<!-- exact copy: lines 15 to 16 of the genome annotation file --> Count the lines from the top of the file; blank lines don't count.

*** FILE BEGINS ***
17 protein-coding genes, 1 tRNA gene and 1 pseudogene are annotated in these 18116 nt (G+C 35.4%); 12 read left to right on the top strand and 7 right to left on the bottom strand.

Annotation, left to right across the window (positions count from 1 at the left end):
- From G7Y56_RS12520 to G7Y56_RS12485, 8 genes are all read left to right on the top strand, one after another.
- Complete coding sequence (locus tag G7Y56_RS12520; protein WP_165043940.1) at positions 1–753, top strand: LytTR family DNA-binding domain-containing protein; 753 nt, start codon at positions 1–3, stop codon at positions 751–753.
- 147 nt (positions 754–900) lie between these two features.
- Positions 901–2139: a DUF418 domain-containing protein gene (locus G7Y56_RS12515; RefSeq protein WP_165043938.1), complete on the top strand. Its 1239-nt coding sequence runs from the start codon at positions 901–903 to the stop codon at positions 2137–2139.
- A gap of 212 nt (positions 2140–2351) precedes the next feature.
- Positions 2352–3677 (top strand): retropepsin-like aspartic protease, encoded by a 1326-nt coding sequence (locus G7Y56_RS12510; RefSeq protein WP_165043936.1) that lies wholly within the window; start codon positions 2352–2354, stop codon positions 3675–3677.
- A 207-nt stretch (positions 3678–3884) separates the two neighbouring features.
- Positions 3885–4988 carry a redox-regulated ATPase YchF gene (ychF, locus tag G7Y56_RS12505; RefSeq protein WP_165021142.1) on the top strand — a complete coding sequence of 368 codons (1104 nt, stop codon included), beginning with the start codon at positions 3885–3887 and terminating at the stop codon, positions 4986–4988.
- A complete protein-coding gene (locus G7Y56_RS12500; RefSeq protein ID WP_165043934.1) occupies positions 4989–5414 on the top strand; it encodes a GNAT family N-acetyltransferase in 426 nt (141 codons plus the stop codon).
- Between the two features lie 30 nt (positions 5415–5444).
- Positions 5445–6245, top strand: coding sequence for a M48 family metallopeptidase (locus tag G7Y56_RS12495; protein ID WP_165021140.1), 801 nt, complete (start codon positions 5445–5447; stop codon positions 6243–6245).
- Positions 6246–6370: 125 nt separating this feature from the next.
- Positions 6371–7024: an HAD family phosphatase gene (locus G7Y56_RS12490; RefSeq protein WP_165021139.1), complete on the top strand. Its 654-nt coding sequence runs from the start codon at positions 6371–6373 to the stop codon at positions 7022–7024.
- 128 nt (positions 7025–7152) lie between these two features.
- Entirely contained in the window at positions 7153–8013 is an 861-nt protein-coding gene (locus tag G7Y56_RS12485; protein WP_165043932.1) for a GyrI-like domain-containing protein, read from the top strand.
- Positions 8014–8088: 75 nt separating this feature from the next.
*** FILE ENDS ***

- Positions 6371–7024: an HAD family phosphatase gene (locus G7Y56_RS12490; RefSeq protein WP_165021139.1), complete on the top strand. Its 654-nt coding sequence runs from the start codon at positions 6371–6373 to the stop codon at positions 7022–7024.
- 128 nt (positions 7025–7152) lie between these two features.